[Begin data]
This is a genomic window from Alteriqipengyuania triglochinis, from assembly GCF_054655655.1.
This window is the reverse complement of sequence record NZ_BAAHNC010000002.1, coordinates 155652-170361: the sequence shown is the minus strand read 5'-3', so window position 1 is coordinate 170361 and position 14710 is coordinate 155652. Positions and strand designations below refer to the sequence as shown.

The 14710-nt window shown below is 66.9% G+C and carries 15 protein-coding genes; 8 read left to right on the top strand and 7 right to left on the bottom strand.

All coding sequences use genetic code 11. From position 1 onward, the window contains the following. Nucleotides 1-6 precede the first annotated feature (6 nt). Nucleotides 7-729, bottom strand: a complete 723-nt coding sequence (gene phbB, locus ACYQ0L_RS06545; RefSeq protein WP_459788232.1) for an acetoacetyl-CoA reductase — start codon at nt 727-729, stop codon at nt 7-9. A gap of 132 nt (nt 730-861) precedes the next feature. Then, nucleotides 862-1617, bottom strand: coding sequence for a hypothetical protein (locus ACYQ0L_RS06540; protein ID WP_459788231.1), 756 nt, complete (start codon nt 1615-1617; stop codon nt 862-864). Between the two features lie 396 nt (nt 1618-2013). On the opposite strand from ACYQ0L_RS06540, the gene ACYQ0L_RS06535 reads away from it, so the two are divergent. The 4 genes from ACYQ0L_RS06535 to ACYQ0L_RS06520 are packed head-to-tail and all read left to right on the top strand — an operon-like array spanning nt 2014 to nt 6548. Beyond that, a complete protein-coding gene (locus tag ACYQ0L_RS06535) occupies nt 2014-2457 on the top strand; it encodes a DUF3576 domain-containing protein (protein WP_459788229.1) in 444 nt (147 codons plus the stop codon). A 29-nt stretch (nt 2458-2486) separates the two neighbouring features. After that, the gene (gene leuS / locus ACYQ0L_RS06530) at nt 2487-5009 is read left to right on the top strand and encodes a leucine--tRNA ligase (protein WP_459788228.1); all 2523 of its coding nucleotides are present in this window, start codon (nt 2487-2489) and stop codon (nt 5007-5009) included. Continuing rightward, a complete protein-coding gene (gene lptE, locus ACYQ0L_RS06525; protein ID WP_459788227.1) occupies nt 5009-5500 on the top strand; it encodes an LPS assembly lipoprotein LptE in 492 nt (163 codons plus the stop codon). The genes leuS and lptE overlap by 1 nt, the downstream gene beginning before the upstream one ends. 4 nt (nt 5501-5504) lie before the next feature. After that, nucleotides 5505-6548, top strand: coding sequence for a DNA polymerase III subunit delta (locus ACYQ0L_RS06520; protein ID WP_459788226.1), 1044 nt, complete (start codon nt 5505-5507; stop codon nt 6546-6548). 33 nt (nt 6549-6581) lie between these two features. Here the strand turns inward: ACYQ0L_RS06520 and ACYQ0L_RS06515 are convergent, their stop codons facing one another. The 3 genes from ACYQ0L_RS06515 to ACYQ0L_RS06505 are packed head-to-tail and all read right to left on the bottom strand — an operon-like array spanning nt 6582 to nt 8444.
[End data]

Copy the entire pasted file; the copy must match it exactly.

This is a genomic window from Alteriqipengyuania triglochinis, from assembly GCF_054655655.1.
This window is the reverse complement of sequence record NZ_BAAHNC010000002.1, coordinates 155652-170361: the sequence shown is the minus strand read 5'-3', so window position 1 is coordinate 170361 and position 14710 is coordinate 155652. Positions and strand designations below refer to the sequence as shown.

The 14710-nt window shown below is 66.9% G+C and carries 15 protein-coding genes; 8 read left to right on the top strand and 7 right to left on the bottom strand.

All coding sequences use genetic code 11. From position 1 onward, the window contains the following. Nucleotides 1-6 precede the first annotated feature (6 nt). Nucleotides 7-729, bottom strand: a complete 723-nt coding sequence (gene phbB, locus ACYQ0L_RS06545; RefSeq protein WP_459788232.1) for an acetoacetyl-CoA reductase — start codon at nt 727-729, stop codon at nt 7-9. A gap of 132 nt (nt 730-861) precedes the next feature. Then, nucleotides 862-1617, bottom strand: coding sequence for a hypothetical protein (locus ACYQ0L_RS06540; protein ID WP_459788231.1), 756 nt, complete (start codon nt 1615-1617; stop codon nt 862-864). Between the two features lie 396 nt (nt 1618-2013). On the opposite strand from ACYQ0L_RS06540, the gene ACYQ0L_RS06535 reads away from it, so the two are divergent. The 4 genes from ACYQ0L_RS06535 to ACYQ0L_RS06520 are packed head-to-tail and all read left to right on the top strand — an operon-like array spanning nt 2014 to nt 6548. Beyond that, a complete protein-coding gene (locus tag ACYQ0L_RS06535) occupies nt 2014-2457 on the top strand; it encodes a DUF3576 domain-containing protein (protein WP_459788229.1) in 444 nt (147 codons plus the stop codon). A 29-nt stretch (nt 2458-2486) separates the two neighbouring features. After that, the gene (gene leuS / locus ACYQ0L_RS06530) at nt 2487-5009 is read left to right on the top strand and encodes a leucine--tRNA ligase (protein WP_459788228.1); all 2523 of its coding nucleotides are present in this window, start codon (nt 2487-2489) and stop codon (nt 5007-5009) included. Continuing rightward, a complete protein-coding gene (gene lptE, locus ACYQ0L_RS06525; protein ID WP_459788227.1) occupies nt 5009-5500 on the top strand; it encodes an LPS assembly lipoprotein LptE in 492 nt (163 codons plus the stop codon). The genes leuS and lptE overlap by 1 nt, the downstream gene beginning before the upstream one ends. 4 nt (nt 5501-5504) lie before the next feature. After that, nucleotides 5505-6548, top strand: coding sequence for a DNA polymerase III subunit delta (locus ACYQ0L_RS06520; protein ID WP_459788226.1), 1044 nt, complete (start codon nt 5505-5507; stop codon nt 6546-6548). 33 nt (nt 6549-6581) lie between these two features. Here the strand turns inward: ACYQ0L_RS06520 and ACYQ0L_RS06515 are convergent, their stop codons facing one another. The 3 genes from ACYQ0L_RS06515 to ACYQ0L_RS06505 are packed head-to-tail and all read right to left on the bottom strand — an operon-like array spanning nt 6582 to nt 8444.